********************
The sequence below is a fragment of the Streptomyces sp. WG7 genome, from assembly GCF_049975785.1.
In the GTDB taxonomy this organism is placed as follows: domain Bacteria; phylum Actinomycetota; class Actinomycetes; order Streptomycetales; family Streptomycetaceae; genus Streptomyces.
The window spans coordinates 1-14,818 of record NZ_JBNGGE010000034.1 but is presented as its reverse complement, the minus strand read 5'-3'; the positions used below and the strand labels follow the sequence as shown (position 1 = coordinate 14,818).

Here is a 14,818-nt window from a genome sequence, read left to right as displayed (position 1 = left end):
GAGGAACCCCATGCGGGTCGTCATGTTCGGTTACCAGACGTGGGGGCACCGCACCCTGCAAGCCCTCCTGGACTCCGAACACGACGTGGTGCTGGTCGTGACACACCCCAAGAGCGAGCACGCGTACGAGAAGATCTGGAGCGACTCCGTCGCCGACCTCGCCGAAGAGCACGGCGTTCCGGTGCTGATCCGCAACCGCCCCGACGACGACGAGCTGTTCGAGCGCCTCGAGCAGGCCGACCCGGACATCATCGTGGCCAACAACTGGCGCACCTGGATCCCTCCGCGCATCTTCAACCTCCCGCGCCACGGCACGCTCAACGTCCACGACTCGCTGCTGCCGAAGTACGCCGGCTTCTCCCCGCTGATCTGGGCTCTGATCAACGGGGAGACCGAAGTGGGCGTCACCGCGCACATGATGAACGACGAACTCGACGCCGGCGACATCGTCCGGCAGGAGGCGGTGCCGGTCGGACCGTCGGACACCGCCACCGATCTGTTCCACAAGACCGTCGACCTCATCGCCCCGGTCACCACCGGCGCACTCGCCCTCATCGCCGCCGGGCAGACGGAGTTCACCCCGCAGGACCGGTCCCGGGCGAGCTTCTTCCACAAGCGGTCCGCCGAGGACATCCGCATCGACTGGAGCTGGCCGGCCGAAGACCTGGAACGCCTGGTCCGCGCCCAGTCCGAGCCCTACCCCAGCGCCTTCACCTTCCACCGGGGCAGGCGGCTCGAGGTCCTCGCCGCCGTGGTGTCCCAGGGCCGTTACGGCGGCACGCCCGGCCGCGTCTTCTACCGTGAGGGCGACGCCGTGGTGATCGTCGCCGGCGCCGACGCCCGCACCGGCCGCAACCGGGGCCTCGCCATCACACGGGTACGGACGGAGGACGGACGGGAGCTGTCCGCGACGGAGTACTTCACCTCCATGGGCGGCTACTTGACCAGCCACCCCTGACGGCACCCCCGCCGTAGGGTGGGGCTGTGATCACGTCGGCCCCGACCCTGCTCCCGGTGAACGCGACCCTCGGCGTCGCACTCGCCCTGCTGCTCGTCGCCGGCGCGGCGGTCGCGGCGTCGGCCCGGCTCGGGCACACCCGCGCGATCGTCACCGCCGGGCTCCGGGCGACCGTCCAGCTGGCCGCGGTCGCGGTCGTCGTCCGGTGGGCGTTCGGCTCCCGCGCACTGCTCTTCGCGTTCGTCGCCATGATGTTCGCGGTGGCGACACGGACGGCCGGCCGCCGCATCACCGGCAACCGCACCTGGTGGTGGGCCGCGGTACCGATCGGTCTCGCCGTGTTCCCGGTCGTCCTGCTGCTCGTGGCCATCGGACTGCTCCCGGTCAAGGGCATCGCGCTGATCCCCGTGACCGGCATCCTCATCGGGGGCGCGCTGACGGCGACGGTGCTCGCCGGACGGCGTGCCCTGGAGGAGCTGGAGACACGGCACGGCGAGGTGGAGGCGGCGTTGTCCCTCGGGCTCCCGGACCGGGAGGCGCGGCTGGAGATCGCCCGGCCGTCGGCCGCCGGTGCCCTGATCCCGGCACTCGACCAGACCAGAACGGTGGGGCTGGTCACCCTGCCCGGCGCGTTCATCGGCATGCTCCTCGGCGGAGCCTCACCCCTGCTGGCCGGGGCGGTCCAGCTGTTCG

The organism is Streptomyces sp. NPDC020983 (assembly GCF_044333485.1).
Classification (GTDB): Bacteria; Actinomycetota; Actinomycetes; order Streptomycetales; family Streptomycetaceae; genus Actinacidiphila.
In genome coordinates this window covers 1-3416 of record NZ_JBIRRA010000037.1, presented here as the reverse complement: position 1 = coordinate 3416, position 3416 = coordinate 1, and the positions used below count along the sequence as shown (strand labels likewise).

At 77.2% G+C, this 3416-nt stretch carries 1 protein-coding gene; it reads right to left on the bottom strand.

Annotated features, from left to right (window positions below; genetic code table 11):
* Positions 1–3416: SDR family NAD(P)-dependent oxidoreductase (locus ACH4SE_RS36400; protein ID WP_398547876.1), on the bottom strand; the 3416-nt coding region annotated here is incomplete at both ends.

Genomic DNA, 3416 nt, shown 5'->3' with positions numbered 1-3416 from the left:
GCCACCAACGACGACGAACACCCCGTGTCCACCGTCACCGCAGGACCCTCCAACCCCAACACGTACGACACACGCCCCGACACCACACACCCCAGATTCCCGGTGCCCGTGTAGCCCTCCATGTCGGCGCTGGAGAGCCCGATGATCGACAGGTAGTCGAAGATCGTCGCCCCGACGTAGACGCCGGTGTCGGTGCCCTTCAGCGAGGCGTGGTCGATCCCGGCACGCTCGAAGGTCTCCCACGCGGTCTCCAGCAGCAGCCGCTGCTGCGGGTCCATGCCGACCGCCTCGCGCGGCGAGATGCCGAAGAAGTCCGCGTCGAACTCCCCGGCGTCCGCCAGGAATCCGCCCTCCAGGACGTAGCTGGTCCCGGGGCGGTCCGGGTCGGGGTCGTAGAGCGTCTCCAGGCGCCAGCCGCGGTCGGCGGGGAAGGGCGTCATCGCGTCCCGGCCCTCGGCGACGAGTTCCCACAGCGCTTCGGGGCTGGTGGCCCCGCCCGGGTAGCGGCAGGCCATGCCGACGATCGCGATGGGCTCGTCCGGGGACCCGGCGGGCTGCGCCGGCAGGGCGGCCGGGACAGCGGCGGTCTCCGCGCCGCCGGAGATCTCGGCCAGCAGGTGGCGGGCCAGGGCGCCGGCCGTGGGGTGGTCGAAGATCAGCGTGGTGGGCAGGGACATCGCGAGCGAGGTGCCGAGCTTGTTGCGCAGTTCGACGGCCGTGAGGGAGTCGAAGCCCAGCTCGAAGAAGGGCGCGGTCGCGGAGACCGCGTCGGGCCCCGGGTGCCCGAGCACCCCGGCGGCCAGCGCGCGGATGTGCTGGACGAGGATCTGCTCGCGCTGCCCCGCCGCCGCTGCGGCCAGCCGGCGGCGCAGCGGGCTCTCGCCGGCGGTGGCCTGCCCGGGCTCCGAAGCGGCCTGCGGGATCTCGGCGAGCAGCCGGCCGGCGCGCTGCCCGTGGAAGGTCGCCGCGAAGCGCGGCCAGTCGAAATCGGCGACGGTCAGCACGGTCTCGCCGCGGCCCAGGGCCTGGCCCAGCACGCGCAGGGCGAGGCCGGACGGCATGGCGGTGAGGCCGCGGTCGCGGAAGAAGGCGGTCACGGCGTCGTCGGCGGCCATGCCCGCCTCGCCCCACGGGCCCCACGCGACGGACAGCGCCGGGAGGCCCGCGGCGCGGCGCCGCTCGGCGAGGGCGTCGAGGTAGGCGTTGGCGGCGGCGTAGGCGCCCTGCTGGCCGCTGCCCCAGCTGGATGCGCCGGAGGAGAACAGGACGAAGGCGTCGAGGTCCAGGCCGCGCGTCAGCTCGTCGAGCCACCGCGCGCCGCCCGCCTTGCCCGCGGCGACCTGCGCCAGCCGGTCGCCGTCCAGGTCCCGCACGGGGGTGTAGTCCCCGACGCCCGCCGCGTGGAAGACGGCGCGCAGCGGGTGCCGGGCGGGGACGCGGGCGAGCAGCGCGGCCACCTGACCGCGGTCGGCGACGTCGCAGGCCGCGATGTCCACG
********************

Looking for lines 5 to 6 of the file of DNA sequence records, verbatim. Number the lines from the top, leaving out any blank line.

GAGGAACCCCATGCGGGTCGTCATGTTCGGTTACCAGACGTGGGGGCACCGCACCCTGCAAGCCCTCCTGGACTCCGAACACGACGTGGTGCTGGTCGTGACACACCCCAAGAGCGAGCACGCGTACGAGAAGATCTGGAGCGACTCCGTCGCCGACCTCGCCGAAGAGCACGGCGTTCCGGTGCTGATCCGCAACCGCCCCGACGACGACGAGCTGTTCGAGCGCCTCGAGCAGGCCGACCCGGACATCATCGTGGCCAACAACTGGCGCACCTGGATCCCTCCGCGCATCTTCAACCTCCCGCGCCACGGCACGCTCAACGTCCACGACTCGCTGCTGCCGAAGTACGCCGGCTTCTCCCCGCTGATCTGGGCTCTGATCAACGGGGAGACCGAAGTGGGCGTCACCGCGCACATGATGAACGACGAACTCGACGCCGGCGACATCGTCCGGCAGGAGGCGGTGCCGGTCGGACCGTCGGACACCGCCACCGATCTGTTCCACAAGACCGTCGACCTCATCGCCCCGGTCACCACCGGCGCACTCGCCCTCATCGCCGCCGGGCAGACGGAGTTCACCCCGCAGGACCGGTCCCGGGCGAGCTTCTTCCACAAGCGGTCCGCCGAGGACATCCGCATCGACTGGAGCTGGCCGGCCGAAGACCTGGAACGCCTGGTCCGCGCCCAGTCCGAGCCCTACCCCAGCGCCTTCACCTTCCACCGGGGCAGGCGGCTCGAGGTCCTCGCCGCCGTGGTGTCCCAGGGCCGTTACGGCGGCACGCCCGGCCGCGTCTTCTACCGTGAGGGCGACGCCGTGGTGATCGTCGCCGGCGCCGACGCCCGCACCGGCCGCAACCGGGGCCTCGCCATCACACGGGTACGGACGGAGGACGGACGGGAGCTGTCCGCGACGGAGTACTTCACCTCCATGGGCGGCTACTTGACCAGCCACCCCTGACGGCACCCCCGCCGTAGGGTGGGGCTGTGATCACGTCGGCCCCGACCCTGCTCCCGGTGAACGCGACCCTCGGCGTCGCACTCGCCCTGCTGCTCGTCGCCGGCGCGGCGGTCGCGGCGTCGGCCCGGCTCGGGCACACCCGCGCGATCGTCACCGCCGGGCTCCGGGCGACCGTCCAGCTGGCCGCGGTCGCGGTCGTCGTCCGGTGGGCGTTCGGCTCCCGCGCACTGCTCTTCGCGTTCGTCGCCATGATGTTCGCGGTGGCGACACGGACGGCCGGCCGCCGCATCACCGGCAACCGCACCTGGTGGTGGGCCGCGGTACCGATCGGTCTCGCCGTGTTCCCGGTCGTCCTGCTGCTCGTGGCCATCGGACTGCTCCCGGTCAAGGGCATCGCGCTGATCCCCGTGACCGGCATCCTCATCGGGGGCGCGCTGACGGCGACGGTGCTCGCCGGACGGCGTGCCCTGGAGGAGCTGGAGACACGGCACGGCGAGGTGGAGGCGGCGTTGTCCCTCGGGCTCCCGGACCGGGAGGCGCGGCTGGAGATCGCCCGGCCGTCGGCCGCCGGTGCCCTGATCCCGGCACTCGACCAGACCAGAACGGTGGGGCTGGTCACCCTGCCCGGCGCGTTCATCGGCATGCTCCTCGGCGGAGCCTCACCCCTGCTGGCCGGGGCGGTCCAGCTGTTCG

The organism is Streptomyces sp. NPDC020983 (assembly GCF_044333485.1).